Mass Law Blog

Google and the Global Takedown

Google and the Global Takedown

“One country shouldn’t be able to decide what information people in other countries can access online”    

 David Price, senior product counsel at Google

A risk long anticipated by Internet law observers is that the courts might become more aggressive in regulating online behavior, not just in their own nation, but worldwide. Google, more than any company, has had a target on its back for this kind of case.

The obvious example would be a court in one nation ordering Google to takedown (“de-index”) search results for users worldwide. This is exactly what happened in the Canadian Supreme Court’s decision in Google Inc. v. Equustek Solutions Inc. (June 28, 2017). This case represents the first time the highest court in a country has ordered a search engine to de-index worldwide in the context of a purely commercial two-party dispute. And, as we shall see below, this is a crucial issue for Google – one that it will not concede without a fight.

The facts of the Canadian case are straightforward. Equustek, a Canadian company, sued its former distributor, Datalink, on various grounds, including trade secret misappropriation. Datalink moved its offices and web host outside of Canada, but continued to sell its product online. A court order directed at Datalink was ineffective, so Equustek turned to Google, demanding that it remove links to Datalink from Google’s search engine. Google was prepared to comply in Canada, but Equuestek insisted that Google de-link Datalink worldwide.

After a series of lower-court decisions granted Equustek’s demand for worldwide de-indexing of Datalink sites Google appealed the case to the Supreme Court of Canada.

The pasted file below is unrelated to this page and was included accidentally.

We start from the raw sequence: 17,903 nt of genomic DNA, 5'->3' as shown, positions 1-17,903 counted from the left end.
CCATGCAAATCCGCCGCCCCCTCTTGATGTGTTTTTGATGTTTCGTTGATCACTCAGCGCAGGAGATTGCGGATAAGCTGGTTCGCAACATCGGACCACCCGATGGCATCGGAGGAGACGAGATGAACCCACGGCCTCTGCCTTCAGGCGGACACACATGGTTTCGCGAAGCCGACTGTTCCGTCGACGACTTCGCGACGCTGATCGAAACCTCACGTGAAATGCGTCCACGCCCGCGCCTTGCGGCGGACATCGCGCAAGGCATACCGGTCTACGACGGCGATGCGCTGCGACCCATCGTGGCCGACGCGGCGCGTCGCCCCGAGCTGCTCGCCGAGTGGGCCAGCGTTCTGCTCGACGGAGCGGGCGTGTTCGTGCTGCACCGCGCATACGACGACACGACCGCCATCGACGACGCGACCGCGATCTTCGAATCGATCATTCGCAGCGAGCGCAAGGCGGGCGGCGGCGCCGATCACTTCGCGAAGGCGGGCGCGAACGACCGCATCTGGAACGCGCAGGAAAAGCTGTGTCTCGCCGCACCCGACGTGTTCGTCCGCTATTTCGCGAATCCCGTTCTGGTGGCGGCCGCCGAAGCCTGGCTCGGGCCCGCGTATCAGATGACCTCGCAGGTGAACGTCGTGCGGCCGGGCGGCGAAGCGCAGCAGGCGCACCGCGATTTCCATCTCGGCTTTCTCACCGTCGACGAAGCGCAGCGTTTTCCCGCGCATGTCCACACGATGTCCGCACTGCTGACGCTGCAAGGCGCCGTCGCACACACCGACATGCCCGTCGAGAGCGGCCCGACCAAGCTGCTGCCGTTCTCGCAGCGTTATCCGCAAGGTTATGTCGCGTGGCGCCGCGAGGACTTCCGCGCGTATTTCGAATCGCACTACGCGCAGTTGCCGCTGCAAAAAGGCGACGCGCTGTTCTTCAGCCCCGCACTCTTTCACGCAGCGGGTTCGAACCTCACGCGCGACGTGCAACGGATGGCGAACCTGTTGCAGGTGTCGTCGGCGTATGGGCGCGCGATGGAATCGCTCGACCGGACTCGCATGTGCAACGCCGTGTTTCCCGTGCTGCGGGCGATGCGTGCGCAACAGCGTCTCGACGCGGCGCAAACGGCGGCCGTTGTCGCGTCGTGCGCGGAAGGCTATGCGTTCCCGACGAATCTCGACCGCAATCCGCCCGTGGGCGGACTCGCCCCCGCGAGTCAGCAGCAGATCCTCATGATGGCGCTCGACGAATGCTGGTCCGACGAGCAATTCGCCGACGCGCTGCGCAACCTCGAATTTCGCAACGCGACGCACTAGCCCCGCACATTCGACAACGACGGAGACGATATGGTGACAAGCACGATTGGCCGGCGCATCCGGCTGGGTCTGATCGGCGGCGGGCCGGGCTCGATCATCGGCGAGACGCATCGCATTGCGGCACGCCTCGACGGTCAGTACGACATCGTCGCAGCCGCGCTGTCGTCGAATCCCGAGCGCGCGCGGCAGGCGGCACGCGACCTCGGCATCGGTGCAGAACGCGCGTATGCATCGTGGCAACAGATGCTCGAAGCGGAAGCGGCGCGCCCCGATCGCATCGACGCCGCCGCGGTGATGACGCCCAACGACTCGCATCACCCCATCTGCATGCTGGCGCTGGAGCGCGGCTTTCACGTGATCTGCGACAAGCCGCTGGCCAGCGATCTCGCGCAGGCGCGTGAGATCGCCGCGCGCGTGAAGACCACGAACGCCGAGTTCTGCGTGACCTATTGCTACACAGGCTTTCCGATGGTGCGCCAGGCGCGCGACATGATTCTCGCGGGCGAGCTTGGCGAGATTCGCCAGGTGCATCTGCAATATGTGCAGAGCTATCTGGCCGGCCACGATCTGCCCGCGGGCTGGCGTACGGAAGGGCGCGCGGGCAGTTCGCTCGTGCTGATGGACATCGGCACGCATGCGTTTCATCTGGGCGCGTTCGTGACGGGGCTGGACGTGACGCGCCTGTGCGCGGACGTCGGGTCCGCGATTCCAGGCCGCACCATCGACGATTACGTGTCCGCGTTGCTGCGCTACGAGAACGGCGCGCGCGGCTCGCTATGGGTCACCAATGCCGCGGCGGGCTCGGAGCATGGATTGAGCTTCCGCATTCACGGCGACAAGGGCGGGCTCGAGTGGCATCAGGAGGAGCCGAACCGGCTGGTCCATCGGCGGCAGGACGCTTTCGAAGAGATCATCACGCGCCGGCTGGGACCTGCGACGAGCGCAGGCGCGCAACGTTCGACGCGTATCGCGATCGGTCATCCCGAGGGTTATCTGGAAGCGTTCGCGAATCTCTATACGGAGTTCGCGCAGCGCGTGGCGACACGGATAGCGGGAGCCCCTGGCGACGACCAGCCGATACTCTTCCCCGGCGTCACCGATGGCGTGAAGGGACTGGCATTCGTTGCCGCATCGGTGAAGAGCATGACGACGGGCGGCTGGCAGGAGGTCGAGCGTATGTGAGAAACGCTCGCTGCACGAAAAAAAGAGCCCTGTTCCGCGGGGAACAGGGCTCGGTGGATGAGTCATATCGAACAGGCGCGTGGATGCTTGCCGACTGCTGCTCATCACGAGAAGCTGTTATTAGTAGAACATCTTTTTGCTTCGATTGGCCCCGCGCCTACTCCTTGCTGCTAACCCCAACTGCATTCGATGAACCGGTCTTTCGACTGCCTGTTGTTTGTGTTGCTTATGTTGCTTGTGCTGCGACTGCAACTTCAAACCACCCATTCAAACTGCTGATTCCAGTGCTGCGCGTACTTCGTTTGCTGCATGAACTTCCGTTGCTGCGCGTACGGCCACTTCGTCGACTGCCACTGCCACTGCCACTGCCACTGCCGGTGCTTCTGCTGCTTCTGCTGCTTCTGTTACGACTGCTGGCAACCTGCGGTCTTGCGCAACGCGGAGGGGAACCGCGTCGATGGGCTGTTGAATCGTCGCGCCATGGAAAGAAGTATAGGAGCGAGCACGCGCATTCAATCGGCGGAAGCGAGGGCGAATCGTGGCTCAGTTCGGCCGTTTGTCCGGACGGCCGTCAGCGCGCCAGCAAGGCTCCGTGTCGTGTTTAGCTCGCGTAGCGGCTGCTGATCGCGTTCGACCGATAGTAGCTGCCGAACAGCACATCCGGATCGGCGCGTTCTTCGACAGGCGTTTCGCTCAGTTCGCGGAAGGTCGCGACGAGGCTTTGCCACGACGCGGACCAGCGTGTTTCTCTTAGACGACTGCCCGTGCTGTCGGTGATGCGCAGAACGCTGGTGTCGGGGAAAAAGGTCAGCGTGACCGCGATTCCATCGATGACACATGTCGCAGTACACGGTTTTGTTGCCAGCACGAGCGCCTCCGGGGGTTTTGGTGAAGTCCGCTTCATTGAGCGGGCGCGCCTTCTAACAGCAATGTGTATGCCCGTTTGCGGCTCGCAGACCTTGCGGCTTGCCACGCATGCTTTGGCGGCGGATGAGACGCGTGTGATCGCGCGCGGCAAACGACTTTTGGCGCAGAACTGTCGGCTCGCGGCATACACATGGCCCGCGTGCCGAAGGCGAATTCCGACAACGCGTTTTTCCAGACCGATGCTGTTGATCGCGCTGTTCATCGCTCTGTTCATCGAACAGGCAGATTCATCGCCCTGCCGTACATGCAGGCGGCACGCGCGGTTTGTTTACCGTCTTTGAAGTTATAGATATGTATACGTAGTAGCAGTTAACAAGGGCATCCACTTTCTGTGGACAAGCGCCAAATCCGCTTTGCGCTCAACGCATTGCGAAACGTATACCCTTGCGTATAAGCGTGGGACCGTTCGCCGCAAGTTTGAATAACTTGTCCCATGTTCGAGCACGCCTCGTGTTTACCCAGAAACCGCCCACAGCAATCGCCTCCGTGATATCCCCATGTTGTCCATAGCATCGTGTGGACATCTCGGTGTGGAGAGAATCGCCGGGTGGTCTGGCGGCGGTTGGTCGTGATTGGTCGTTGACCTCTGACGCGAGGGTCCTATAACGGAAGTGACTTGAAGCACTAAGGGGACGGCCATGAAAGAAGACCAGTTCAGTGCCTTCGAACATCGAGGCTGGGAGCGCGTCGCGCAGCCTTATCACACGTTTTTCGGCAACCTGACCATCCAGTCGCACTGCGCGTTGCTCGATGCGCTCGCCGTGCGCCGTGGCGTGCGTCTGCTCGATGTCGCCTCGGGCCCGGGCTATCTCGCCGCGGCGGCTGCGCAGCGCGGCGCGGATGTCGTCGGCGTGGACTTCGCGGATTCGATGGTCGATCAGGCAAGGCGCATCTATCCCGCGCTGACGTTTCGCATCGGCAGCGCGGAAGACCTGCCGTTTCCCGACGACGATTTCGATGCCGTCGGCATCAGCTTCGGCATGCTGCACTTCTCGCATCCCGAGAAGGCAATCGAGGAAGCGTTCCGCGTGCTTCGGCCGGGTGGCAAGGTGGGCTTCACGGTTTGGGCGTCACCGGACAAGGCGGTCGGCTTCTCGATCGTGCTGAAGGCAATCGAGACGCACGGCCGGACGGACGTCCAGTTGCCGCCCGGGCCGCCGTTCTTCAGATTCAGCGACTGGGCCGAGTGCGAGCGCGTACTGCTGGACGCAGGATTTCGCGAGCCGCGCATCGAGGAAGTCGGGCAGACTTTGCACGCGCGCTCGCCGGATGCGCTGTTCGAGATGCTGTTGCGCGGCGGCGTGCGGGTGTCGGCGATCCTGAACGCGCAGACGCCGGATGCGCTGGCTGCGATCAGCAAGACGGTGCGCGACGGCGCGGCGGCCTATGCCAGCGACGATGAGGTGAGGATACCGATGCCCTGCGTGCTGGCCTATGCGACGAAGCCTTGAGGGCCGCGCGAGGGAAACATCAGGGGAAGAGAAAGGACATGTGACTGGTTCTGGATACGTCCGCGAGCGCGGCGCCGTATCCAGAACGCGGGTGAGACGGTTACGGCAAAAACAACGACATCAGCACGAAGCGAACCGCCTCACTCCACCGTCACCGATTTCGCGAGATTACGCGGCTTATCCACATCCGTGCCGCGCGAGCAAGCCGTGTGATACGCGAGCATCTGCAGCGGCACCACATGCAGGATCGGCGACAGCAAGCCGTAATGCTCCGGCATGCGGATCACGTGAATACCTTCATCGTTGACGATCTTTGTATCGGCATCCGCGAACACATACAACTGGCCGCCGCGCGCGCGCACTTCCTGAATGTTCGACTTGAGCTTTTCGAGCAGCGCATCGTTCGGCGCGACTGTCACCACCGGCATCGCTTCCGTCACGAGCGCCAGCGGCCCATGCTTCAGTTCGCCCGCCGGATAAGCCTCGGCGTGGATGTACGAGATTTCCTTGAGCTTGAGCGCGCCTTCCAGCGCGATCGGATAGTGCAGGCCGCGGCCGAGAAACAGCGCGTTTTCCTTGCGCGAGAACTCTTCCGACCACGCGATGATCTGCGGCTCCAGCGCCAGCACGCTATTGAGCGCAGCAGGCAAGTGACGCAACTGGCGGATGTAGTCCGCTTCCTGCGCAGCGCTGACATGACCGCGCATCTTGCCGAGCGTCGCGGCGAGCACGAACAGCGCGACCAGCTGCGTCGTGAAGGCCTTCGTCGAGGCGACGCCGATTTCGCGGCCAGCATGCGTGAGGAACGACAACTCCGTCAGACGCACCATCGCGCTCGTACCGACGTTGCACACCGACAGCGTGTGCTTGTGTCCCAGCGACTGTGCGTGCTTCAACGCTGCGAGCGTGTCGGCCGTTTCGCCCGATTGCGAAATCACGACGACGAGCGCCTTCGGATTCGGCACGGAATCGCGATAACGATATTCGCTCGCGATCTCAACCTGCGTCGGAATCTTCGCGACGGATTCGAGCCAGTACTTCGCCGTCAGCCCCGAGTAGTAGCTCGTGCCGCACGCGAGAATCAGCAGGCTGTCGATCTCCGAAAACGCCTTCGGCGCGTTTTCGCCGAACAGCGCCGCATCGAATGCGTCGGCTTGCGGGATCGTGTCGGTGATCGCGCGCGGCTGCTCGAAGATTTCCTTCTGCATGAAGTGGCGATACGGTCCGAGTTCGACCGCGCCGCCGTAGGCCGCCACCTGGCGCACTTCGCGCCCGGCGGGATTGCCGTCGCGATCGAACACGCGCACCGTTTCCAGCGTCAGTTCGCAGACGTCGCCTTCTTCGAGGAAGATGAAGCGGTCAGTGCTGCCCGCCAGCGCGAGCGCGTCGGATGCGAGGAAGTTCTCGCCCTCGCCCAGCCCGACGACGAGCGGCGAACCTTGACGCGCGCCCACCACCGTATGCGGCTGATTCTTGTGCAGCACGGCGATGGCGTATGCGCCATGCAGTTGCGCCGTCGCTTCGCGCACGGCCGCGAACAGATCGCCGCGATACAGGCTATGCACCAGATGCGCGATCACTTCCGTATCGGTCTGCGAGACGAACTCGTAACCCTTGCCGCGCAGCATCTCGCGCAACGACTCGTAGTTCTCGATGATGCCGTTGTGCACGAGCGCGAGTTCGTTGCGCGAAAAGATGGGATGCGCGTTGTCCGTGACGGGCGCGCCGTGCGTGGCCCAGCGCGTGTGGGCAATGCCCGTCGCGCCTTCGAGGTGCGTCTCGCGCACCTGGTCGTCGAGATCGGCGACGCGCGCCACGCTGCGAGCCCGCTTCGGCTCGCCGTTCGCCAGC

The Supreme Court upheld the lower Canadian court. It rejected Google’s argument that the Canadian courts did not have the legal authority to issue a worldwide takedown injunction. Noting that Datalink would not be commercially viable without Google’s search results, the court found that Google was “facilitating Datalink’s breach … by enabling it to continue carrying on business through the Internet.” Since the Internet has “no borders,” only a worldwide injunction would be effective to protect the Canadian company.

Google argued that a worldwide takedown order could run afoul of laws in other jurisdictions, but the court held that Google could seek modification of the order should that prove to be the case: “we are dealing with the Internet after all, and the balance of convenience test has to take full account of its inevitable extraterritorial reach when injunctive relief is being sought against an entity like Google.”

While Google has no further appeals in Canada, it’s seeking a partial reprieve in the United States. On July 24, 2017, a month following the decision in Canada, Google filed suit against Equustek (the plaintiff in the Canadian case), asking a California federal district court to:

Declare that the Canadian Order is unenforceable in the United States as inconsistent with the First Amendment, the Communications Decency Act, and the public policy surrounding enforceability of foreign judgments pursuant to international comity.

Google opened its complaint as follows:

Google brings this action to prevent enforcement in the United States of a Canadian order that prohibits Google from publishing within the United States search result information about the contents of the internet. As part of a Canadian lawsuit brought by Canadian plaintiffs against Canadian defendants, a Canadian trial court enjoined Google (a non-party based in California) from including in its search results links to dozens of the Canadian defendants’ websites—not just on Google’s site for Canada, but worldwide, including within the United States. As a result, Google, alone among search engines and other providers of interactive computer services, is compelled to censor the information it provides to its users around the globe about the existence of the Canadian defendants’ websites.